'Underwear Bomber' to Act as His Own Lawyer in Terrorism Trial

The young Nigerian, also known as the ″underwear bomber,” who tried to blow himself up on board a transatlantic plane in December 2009, will represents himself in court when his terrorism trial begins next week.

Umar Farouk Abdulmutallab managed to smuggle a homemade bomb on board a Detroit-bound Northwest Airlines plane, Flight 253, on Christmas day two years ago.

The highly anticipated trial is one of the most high-profile terrorism cases since the 9/11 attacks. The proceedings are expected to begin on Oct. 11.

Abdulmuttallab reportedly told the U.S. District Judge Nancy Edmunds that he will give the opening statement and the closing argument himself. Last year, Abdulmuttallab fired his legal team, which slowed the pre-trial process.

The alleged bomber was indicted on six criminal charges, including attempted use of a weapon of mass destruction and attempted murder. The charges were placed on Jan. 6, 2010.

The man's ability to behave properly in court was put into question after an incident on Sept. 14, when he yelled, "Osama's alive" during a pre-trial hearing.

The 24-year-old also reportedly refused to stand up when the court was called to attention.

Once the trial begins, the jury will have a chance to see a replica of the bomb that Abdulmutallab allegedly constructed and failed to detonate on the plane. Jurors will also reportedly see videos prepared by experts meant to prove the destructive power of the bomb.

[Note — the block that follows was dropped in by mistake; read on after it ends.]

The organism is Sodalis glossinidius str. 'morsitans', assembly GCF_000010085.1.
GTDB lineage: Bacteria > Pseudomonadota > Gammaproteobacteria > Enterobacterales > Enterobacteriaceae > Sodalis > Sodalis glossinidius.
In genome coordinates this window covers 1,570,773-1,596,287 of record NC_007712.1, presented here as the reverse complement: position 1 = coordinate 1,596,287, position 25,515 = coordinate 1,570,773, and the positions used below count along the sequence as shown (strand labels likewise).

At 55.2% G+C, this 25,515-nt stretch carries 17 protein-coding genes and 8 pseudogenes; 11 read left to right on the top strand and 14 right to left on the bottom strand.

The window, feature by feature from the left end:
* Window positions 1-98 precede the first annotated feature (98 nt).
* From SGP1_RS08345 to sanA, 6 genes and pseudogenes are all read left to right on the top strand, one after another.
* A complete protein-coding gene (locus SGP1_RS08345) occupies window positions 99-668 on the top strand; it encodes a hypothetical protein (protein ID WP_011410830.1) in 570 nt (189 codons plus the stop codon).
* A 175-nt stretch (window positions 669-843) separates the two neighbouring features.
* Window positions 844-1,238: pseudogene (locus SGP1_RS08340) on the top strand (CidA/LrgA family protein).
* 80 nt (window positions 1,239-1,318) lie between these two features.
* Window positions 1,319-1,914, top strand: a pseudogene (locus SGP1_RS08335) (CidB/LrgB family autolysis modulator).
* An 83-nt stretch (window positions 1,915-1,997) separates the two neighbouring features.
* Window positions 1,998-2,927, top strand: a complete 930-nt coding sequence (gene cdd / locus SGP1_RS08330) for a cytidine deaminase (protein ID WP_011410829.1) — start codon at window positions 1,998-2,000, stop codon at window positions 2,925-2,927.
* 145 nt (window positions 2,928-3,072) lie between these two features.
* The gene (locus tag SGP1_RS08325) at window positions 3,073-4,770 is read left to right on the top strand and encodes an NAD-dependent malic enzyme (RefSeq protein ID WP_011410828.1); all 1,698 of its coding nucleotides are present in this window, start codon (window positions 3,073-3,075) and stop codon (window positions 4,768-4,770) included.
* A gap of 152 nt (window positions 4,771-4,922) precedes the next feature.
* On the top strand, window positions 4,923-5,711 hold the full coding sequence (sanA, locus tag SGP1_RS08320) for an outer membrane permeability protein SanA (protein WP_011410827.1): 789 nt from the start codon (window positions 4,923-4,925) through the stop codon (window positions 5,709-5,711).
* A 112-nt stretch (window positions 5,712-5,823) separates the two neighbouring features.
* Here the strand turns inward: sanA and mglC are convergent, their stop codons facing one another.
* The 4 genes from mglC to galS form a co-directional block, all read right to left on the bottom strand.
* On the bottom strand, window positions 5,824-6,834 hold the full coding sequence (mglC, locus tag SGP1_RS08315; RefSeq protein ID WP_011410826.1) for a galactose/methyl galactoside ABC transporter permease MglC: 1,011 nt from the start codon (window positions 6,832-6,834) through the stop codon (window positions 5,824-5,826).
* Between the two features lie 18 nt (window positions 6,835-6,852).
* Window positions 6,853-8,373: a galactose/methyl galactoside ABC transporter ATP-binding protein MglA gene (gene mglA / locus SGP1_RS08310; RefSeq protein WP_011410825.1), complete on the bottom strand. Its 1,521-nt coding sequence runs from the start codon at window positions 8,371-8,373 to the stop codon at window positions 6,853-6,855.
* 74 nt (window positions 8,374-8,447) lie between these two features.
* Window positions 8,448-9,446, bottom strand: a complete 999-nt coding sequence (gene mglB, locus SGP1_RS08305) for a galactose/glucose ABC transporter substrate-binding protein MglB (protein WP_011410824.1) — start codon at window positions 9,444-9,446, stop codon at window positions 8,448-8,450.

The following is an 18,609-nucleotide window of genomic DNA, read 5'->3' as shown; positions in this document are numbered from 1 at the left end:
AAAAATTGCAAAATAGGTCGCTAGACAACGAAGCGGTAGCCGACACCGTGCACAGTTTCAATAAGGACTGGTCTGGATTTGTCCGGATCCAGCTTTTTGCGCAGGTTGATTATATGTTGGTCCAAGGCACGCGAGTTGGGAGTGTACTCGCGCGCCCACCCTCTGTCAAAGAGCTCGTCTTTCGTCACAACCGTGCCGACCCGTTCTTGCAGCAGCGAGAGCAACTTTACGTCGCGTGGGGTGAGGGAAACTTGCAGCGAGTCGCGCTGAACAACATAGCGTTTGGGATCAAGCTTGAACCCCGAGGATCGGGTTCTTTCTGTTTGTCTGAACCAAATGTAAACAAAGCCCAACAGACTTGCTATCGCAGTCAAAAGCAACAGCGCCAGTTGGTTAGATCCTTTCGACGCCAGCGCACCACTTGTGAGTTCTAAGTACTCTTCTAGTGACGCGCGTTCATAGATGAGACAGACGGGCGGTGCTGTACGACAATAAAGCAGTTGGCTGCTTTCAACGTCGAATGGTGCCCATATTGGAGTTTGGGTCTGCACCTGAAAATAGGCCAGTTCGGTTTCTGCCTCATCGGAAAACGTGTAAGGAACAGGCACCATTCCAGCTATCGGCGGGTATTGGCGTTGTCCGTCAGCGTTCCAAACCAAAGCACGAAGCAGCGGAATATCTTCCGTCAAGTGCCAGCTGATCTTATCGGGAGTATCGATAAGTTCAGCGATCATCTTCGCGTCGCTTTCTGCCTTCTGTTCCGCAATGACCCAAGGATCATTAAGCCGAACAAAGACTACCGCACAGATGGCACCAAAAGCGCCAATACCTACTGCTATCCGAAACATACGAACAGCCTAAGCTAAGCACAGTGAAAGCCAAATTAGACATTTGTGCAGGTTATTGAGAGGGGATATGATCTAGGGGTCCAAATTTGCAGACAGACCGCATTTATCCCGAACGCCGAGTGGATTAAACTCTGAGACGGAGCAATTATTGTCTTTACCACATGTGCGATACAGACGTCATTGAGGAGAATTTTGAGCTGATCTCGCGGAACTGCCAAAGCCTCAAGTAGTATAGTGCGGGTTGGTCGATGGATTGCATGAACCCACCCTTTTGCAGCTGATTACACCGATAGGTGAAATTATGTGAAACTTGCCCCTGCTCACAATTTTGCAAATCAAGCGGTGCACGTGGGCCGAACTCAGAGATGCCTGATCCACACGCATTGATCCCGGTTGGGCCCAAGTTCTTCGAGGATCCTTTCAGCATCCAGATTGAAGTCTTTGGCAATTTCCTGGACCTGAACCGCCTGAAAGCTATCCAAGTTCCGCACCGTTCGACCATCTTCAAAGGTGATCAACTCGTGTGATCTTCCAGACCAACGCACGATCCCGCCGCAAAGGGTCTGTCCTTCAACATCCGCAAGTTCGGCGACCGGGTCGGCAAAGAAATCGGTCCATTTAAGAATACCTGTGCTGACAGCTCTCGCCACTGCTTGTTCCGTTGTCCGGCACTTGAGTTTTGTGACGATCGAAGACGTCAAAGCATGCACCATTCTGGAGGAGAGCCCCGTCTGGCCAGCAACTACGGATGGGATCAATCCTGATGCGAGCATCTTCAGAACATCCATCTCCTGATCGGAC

Previously, Abdulmutallab's legal adviser, Anthony Chambers, reportedly claimed that the bomb was not powerful enough to destroy an airplane.

Abdulmutallab himself tried to block the videos from being shown in court.

The jurors will also see a martyrdom video recorded by Abdulmutallab before the attack. The judge has also allowed the the viewing of video produced by al-Qaida which shows the terrorist group's officials discussing Abdulmutallab being able to bypass airport security. That video is meant to prove that the bomber acted in a conspiracy.

However, jurors will not see a clip where al-Qaida leader, Osama bin Laden, praises Abdulmutallab as a hero, reports The Detroit News.

Abdulmutallab, who has also been dubbed the "Christmas Day bomber," was 23 years old at the time of the attempted attack. He concealed plastic explosives in his underwear before boarding the plane.

After he failed to detonate the bomb properly, the material caught fire instead of exploding. Abdulmutallab was restrained and extinguished by a Dutch passenger, Jasper Schringa, with the help from other passengers.

The Northwest Airlines pilot managed to safely land the plane. After landing in Detroit, Abdulmutallab was arrested and taken to a hospital because of his burns.

On Decc. 28, 2009, al-Qaida claimed responsibility for the attempted bombing.

President Barack Obama called the U.S.'s failure to prevent the bombing attempt "totally unacceptable."